“We also have reinvigorated the Safe Streets task forces, which have been in effect for quite some time, all of which is to say that this bothers me very much and the violent crime increase is one that we must address, that we are putting all of our resources toward.”

    Full article here>


  • 15 Dec 2021 5:54 PM | Deborah Hodges (Administrator)

     The cost of complex hospitalizations for COVID-19 ranged from about $49,000 in Maryland to $129,000 in New Jersey, according to a new report by FAIR Health. [MedPage Today 12.15.2021]

    In an analysis of private insurance claims spanning March 2020 through July 2021, New Jersey ($128,650) had the highest average allowed amount for complex hospitalizations, while Alaska ($44,239) was the highest for non-complex hospitalizations, and Nevada ($1,538) the highest for outpatient treatment.

    Maryland had the lowest average allowed amounts for complex ($49,127) and non-complex ($12,531) hospitalizations as well as outpatients ($580).

    Regionally, the west ($117,316) bore the highest average allowed amount for complex cases, and the south ($84,324) had the lowest, according to the report. The west ($38,135) also had the highest average for non-complex hospitalizations, while the south ($20,013) again had the lowest.

    Among outpatients, the west ($1,187) was again the highest, while the northeast was the lowest ($937).

    The report also looked at other patient characteristics, concluding that among those with complex hospitalizations, 48.4% had five or more comorbidities and 20.6% had no comorbidities.

    The most common comorbidity for patients with complex hospitalization was hyperlipidemia and/or hypertension (14.7%), it found.

    The median length of complex hospitalization declined from a peak of 13 days in April 2020 to 7 days in July of this year.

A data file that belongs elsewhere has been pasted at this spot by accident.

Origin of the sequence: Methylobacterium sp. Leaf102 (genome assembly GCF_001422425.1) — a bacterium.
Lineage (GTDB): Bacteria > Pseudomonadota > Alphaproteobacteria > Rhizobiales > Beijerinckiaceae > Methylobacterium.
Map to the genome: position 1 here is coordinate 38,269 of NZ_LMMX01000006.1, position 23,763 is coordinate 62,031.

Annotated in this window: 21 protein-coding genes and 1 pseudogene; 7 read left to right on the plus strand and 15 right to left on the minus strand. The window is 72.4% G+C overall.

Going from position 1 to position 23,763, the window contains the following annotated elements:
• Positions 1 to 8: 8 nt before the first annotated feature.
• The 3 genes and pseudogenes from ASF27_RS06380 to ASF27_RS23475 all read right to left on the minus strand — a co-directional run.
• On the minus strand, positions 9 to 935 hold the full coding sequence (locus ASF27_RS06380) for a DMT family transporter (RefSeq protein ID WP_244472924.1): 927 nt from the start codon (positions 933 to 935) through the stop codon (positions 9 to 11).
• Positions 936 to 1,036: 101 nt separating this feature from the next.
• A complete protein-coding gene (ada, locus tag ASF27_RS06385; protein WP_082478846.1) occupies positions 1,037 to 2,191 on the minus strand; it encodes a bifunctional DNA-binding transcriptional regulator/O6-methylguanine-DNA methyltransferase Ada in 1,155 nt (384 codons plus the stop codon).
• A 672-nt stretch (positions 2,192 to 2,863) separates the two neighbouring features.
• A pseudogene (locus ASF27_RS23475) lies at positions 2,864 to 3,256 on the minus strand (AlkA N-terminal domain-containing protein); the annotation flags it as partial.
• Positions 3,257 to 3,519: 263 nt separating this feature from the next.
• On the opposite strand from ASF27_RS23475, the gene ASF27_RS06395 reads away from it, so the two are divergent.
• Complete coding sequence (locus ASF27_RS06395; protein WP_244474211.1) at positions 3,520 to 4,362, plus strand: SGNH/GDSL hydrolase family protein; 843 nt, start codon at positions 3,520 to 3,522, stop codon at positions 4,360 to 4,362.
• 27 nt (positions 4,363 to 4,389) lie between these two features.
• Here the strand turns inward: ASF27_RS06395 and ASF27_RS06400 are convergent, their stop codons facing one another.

While the percentage of COVID patents who died in April 2020 was 1.9%, that figure declined to about 0.5% each month from February to July this year, the report found.

    Gender showed varying trends: In non-complex hospitalizations, 57% of patients were female, while 57% of patients with complex hospitalizations were male.

    More details here> 


  • 14 Dec 2021 3:03 PM | Deborah Hodges (Administrator)

    Genomic surveillance data indicates the omicron COVID-19 variant accounts for about 3 percent of new U.S. cases, CDC Director Rochelle Walensky, MD, told NBC's Today on Dec. 14. [Becker's Hospital Review] 

    The strain has been detected in at least 33 states and accounts for 13 percent of new cases in New Jersey and New York. 

    "We're starting to see some early data that is demonstrating some decreased severity — shorter lengths of stay, fewer people on oxygen, fewer people in the intensive care unit  — but I also want to emphasize if you have more and more people who have disease, even if you have fewer people that get sick from it, you still have a lot of people who are getting sick, so really we want to make sure we keep all those keep prevention measures — vaccination, boosters — in place," Dr. Walensky said. 

    Preliminary findings suggest omicron causes less severe illness than earlier variants. It is more transmissible, however, and a new study published Dec. 14 based on information from 211,000 COVID-19 cases in South Africa also supports that indication. The risk of hospitalization among people who contracted COVID-19 during a surge in omicron cases was 29 percent lower relative to the initial wave in March 2020. 

    The same study also found omicron was more resistant to Pfizer-BioNTech's vaccine, which provided about 33 percent protection against infection. Still, the vaccine offered 70 percent protection against hospitalization.


  • 13 Dec 2021 2:58 PM | Deborah Hodges (Administrator)

    The vast majority of the nation’s 54 million adults ages 65 and over participate in Social Security (86%) and Medicare (93%) — social insurance programs designed to provide nearly-universal coverage of the older population.

    But what happens when these social insurance benefits, along with retirement payments and savings, are not enough? What about those not eligible for Social Security or Medicare?

    They rely on needs-based assistance that support people with limited resources.